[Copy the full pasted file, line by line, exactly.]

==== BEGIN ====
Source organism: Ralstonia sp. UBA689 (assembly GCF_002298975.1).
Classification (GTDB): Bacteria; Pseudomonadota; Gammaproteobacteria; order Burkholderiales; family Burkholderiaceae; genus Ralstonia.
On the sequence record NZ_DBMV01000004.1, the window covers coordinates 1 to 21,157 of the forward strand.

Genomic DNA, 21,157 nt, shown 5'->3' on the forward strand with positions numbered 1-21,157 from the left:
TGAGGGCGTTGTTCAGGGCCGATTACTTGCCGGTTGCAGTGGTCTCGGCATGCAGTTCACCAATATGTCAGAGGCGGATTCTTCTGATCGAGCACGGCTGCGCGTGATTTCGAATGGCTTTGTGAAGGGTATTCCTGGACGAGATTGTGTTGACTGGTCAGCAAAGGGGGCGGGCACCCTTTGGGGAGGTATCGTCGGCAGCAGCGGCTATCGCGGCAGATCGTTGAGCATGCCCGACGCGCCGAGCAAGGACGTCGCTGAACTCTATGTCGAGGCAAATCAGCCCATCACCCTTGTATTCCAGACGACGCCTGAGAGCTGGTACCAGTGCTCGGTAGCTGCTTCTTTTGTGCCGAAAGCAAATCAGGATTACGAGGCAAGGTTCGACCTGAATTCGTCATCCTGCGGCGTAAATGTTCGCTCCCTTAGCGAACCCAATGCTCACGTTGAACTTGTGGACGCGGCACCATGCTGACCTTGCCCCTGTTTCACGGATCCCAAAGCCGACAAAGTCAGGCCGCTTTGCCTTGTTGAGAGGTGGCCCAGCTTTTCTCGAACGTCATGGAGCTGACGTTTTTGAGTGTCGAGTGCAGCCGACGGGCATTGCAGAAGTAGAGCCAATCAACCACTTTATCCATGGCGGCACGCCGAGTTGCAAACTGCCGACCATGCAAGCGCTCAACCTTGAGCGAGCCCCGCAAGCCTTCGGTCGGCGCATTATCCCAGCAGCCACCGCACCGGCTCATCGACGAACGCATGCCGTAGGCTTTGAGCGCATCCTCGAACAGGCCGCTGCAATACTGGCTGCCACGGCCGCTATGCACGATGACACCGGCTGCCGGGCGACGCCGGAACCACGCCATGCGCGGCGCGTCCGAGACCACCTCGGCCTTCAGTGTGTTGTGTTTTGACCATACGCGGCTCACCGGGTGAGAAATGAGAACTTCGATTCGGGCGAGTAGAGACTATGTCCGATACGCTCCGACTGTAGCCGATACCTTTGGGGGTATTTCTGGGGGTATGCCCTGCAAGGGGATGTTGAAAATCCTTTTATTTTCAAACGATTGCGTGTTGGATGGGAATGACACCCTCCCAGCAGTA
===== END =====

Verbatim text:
Source organism: Ralstonia sp. UBA689 (assembly GCF_002298975.1).
Classification (GTDB): Bacteria; Pseudomonadota; Gammaproteobacteria; order Burkholderiales; family Burkholderiaceae; genus Ralstonia.
On the sequence record NZ_DBMV01000004.1, the window covers coordinates 1 to 21,157 of the forward strand.

Genomic DNA, 21,157 nt, shown 5'->3' on the forward strand with positions numbered 1-21,157 from the left:
TGAGGGCGTTGTTCAGGGCCGATTACTTGCCGGTTGCAGTGGTCTCGGCATGCAGTTCACCAATATGTCAGAGGCGGATTCTTCTGATCGAGCACGGCTGCGCGTGATTTCGAATGGCTTTGTGAAGGGTATTCCTGGACGAGATTGTGTTGACTGGTCAGCAAAGGGGGCGGGCACCCTTTGGGGAGGTATCGTCGGCAGCAGCGGCTATCGCGGCAGATCGTTGAGCATGCCCGACGCGCCGAGCAAGGACGTCGCTGAACTCTATGTCGAGGCAAATCAGCCCATCACCCTTGTATTCCAGACGACGCCTGAGAGCTGGTACCAGTGCTCGGTAGCTGCTTCTTTTGTGCCGAAAGCAAATCAGGATTACGAGGCAAGGTTCGACCTGAATTCGTCATCCTGCGGCGTAAATGTTCGCTCCCTTAGCGAACCCAATGCTCACGTTGAACTTGTGGACGCGGCACCATGCTGACCTTGCCCCTGTTTCACGGATCCCAAAGCCGACAAAGTCAGGCCGCTTTGCCTTGTTGAGAGGTGGCCCAGCTTTTCTCGAACGTCATGGAGCTGACGTTTTTGAGTGTCGAGTGCAGCCGACGGGCATTGCAGAAGTAGAGCCAATCAACCACTTTATCCATGGCGGCACGCCGAGTTGCAAACTGCCGACCATGCAAGCGCTCAACCTTGAGCGAGCCCCGCAAGCCTTCGGTCGGCGCATTATCCCAGCAGCCACCGCACCGGCTCATCGACGAACGCATGCCGTAGGCTTTGAGCGCATCCTCGAACAGGCCGCTGCAATACTGGCTGCCACGGCCGCTATGCACGATGACACCGGCTGCCGGGCGACGCCGGAACCACGCCATGCGCGGCGCGTCCGAGACCACCTCGGCCTTCAGTGTGTTGTGTTTTGACCATACGCGGCTCACCGGGTGAGAAATGAGAACTTCGATTCGGGCGAGTAGAGACTATGTCCGATACGCTCCGACTGTAGCCGATACCTTTGGGGGTATTTCTGGGGGTATGCCCTGCAAGGGGATGTTGAAAATCCTTTTATTTTCAAACGATTGCGTGTTGGATGGGAATGACACCCTCCCAGCAGTA